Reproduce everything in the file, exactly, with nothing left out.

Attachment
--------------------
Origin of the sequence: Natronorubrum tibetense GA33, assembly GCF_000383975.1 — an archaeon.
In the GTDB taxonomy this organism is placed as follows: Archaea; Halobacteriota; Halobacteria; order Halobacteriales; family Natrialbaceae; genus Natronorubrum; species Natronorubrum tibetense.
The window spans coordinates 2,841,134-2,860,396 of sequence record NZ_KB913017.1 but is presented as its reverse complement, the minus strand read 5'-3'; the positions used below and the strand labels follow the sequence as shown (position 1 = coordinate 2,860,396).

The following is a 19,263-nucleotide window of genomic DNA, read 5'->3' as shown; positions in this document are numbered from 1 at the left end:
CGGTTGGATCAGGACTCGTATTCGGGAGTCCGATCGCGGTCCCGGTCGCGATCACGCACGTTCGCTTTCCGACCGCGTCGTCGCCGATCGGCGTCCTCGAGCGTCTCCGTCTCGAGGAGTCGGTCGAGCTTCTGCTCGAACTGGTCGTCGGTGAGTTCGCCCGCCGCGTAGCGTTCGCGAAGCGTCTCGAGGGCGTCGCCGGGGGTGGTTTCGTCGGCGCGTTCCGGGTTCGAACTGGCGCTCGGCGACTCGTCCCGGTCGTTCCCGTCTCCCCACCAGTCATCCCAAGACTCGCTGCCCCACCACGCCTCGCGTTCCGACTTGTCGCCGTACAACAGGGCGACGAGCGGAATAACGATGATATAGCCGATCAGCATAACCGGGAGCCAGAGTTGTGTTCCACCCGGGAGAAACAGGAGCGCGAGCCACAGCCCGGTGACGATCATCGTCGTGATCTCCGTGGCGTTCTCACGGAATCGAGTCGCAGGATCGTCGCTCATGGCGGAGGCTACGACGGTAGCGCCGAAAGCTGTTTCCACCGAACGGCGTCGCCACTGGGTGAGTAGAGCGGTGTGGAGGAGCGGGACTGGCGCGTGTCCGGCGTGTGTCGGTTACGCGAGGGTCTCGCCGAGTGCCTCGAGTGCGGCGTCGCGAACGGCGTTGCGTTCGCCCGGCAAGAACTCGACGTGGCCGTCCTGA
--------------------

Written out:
Origin of the sequence: Natronorubrum tibetense GA33, assembly GCF_000383975.1 — an archaeon.
In the GTDB taxonomy this organism is placed as follows: Archaea; Halobacteriota; Halobacteria; order Halobacteriales; family Natrialbaceae; genus Natronorubrum; species Natronorubrum tibetense.
The window spans coordinates 2,841,134-2,860,396 of sequence record NZ_KB913017.1 but is presented as its reverse complement, the minus strand read 5'-3'; the positions used below and the strand labels follow the sequence as shown (position 1 = coordinate 2,860,396).

The following is a 19,263-nucleotide window of genomic DNA, read 5'->3' as shown; positions in this document are numbered from 1 at the left end:
CGGTTGGATCAGGACTCGTATTCGGGAGTCCGATCGCGGTCCCGGTCGCGATCACGCACGTTCGCTTTCCGACCGCGTCGTCGCCGATCGGCGTCCTCGAGCGTCTCCGTCTCGAGGAGTCGGTCGAGCTTCTGCTCGAACTGGTCGTCGGTGAGTTCGCCCGCCGCGTAGCGTTCGCGAAGCGTCTCGAGGGCGTCGCCGGGGGTGGTTTCGTCGGCGCGTTCCGGGTTCGAACTGGCGCTCGGCGACTCGTCCCGGTCGTTCCCGTCTCCCCACCAGTCATCCCAAGACTCGCTGCCCCACCACGCCTCGCGTTCCGACTTGTCGCCGTACAACAGGGCGACGAGCGGAATAACGATGATATAGCCGATCAGCATAACCGGGAGCCAGAGTTGTGTTCCACCCGGGAGAAACAGGAGCGCGAGCCACAGCCCGGTGACGATCATCGTCGTGATCTCCGTGGCGTTCTCACGGAATCGAGTCGCAGGATCGTCGCTCATGGCGGAGGCTACGACGGTAGCGCCGAAAGCTGTTTCCACCGAACGGCGTCGCCACTGGGTGAGTAGAGCGGTGTGGAGGAGCGGGACTGGCGCGTGTCCGGCGTGTGTCGGTTACGCGAGGGTCTCGCCGAGTGCCTCGAGTGCGGCGTCGCGAACGGCGTTGCGTTCGCCCGGCAAGAACTCGACGTGGCCGTCCTGA